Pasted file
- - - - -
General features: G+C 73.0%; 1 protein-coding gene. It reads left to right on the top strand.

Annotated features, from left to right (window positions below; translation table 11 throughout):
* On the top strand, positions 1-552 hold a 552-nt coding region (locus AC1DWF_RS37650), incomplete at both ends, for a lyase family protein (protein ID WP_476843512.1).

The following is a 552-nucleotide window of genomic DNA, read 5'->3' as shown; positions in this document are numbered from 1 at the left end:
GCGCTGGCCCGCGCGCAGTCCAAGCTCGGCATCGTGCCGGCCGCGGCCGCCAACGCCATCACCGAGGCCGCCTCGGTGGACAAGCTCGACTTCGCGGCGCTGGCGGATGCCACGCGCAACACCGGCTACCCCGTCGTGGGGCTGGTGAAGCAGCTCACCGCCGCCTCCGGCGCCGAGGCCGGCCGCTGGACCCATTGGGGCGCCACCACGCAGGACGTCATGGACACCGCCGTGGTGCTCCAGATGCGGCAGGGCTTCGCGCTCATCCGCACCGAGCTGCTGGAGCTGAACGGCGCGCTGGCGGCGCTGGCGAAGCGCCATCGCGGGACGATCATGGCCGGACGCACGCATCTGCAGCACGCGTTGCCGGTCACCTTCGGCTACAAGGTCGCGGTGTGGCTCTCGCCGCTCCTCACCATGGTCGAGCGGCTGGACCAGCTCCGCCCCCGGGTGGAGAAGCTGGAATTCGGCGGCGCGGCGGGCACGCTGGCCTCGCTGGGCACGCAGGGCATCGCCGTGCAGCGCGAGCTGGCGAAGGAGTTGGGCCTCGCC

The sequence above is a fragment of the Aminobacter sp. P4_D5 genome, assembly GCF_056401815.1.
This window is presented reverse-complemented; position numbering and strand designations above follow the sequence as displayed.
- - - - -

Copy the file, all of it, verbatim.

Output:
General features: G+C 73.0%; 1 protein-coding gene. It reads left to right on the top strand.

Annotated features, from left to right (window positions below; translation table 11 throughout):
* On the top strand, positions 1-552 hold a 552-nt coding region (locus AC1DWF_RS37650), incomplete at both ends, for a lyase family protein (protein ID WP_476843512.1).

The following is a 552-nucleotide window of genomic DNA, read 5'->3' as shown; positions in this document are numbered from 1 at the left end:
GCGCTGGCCCGCGCGCAGTCCAAGCTCGGCATCGTGCCGGCCGCGGCCGCCAACGCCATCACCGAGGCCGCCTCGGTGGACAAGCTCGACTTCGCGGCGCTGGCGGATGCCACGCGCAACACCGGCTACCCCGTCGTGGGGCTGGTGAAGCAGCTCACCGCCGCCTCCGGCGCCGAGGCCGGCCGCTGGACCCATTGGGGCGCCACCACGCAGGACGTCATGGACACCGCCGTGGTGCTCCAGATGCGGCAGGGCTTCGCGCTCATCCGCACCGAGCTGCTGGAGCTGAACGGCGCGCTGGCGGCGCTGGCGAAGCGCCATCGCGGGACGATCATGGCCGGACGCACGCATCTGCAGCACGCGTTGCCGGTCACCTTCGGCTACAAGGTCGCGGTGTGGCTCTCGCCGCTCCTCACCATGGTCGAGCGGCTGGACCAGCTCCGCCCCCGGGTGGAGAAGCTGGAATTCGGCGGCGCGGCGGGCACGCTGGCCTCGCTGGGCACGCAGGGCATCGCCGTGCAGCGCGAGCTGGCGAAGGAGTTGGGCCTCGCC

The sequence above is a fragment of the Aminobacter sp. P4_D5 genome, assembly GCF_056401815.1.
This window is presented reverse-complemented; position numbering and strand designations above follow the sequence as displayed.